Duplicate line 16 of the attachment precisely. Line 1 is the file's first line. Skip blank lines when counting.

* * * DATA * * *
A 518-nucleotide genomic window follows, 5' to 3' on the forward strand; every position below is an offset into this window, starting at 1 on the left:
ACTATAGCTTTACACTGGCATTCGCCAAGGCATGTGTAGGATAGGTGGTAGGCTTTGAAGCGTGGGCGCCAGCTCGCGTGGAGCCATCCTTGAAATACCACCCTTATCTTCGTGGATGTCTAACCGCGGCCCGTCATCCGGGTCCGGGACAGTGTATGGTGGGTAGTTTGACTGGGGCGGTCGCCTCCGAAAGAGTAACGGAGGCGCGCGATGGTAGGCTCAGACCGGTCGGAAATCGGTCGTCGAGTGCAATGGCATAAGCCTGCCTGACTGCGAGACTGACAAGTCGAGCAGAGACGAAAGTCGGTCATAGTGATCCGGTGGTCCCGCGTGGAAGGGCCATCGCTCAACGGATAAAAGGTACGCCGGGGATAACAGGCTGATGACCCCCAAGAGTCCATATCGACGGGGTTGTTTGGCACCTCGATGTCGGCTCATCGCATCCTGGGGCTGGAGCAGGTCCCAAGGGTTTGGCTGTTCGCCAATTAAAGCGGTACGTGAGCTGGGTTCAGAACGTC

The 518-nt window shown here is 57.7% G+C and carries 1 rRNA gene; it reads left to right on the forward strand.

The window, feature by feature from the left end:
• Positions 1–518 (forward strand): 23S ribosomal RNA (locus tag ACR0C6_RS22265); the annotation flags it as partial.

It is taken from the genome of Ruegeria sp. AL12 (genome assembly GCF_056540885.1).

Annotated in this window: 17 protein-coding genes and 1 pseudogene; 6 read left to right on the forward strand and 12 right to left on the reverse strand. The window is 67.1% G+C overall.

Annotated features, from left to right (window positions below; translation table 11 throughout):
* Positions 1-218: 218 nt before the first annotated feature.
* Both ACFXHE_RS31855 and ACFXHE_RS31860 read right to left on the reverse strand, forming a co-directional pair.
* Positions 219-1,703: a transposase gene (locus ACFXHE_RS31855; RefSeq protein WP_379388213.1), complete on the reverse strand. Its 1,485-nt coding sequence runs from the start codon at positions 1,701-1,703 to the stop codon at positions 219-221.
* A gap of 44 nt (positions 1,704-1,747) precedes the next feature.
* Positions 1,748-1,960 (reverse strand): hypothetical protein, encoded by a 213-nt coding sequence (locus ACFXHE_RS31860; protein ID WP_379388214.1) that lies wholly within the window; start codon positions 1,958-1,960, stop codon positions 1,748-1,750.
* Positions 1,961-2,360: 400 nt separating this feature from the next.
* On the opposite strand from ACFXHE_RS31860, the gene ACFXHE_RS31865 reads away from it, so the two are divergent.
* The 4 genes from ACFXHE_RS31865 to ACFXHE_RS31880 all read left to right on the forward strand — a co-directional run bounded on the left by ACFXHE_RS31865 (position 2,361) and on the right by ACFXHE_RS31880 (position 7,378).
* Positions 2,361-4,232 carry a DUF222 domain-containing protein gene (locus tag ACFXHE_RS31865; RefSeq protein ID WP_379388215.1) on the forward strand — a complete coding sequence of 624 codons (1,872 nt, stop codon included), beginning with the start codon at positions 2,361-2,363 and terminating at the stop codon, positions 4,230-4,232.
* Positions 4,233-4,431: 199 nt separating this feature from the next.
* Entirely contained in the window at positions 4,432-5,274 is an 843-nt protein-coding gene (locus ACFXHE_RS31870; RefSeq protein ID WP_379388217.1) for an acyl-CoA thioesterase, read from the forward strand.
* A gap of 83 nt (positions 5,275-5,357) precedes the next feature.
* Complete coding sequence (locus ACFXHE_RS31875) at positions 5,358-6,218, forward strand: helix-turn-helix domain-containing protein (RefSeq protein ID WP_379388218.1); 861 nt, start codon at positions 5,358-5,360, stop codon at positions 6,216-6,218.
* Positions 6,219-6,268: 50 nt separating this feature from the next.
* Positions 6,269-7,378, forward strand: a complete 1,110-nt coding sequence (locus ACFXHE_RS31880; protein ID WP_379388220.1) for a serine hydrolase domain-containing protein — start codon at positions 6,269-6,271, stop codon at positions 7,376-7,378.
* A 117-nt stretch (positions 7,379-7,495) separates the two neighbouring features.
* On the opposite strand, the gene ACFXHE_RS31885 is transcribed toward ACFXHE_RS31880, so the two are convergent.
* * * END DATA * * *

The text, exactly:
* The 4 genes from ACFXHE_RS31865 to ACFXHE_RS31880 all read left to right on the forward strand — a co-directional run bounded on the left by ACFXHE_RS31865 (position 2,361) and on the right by ACFXHE_RS31880 (position 7,378).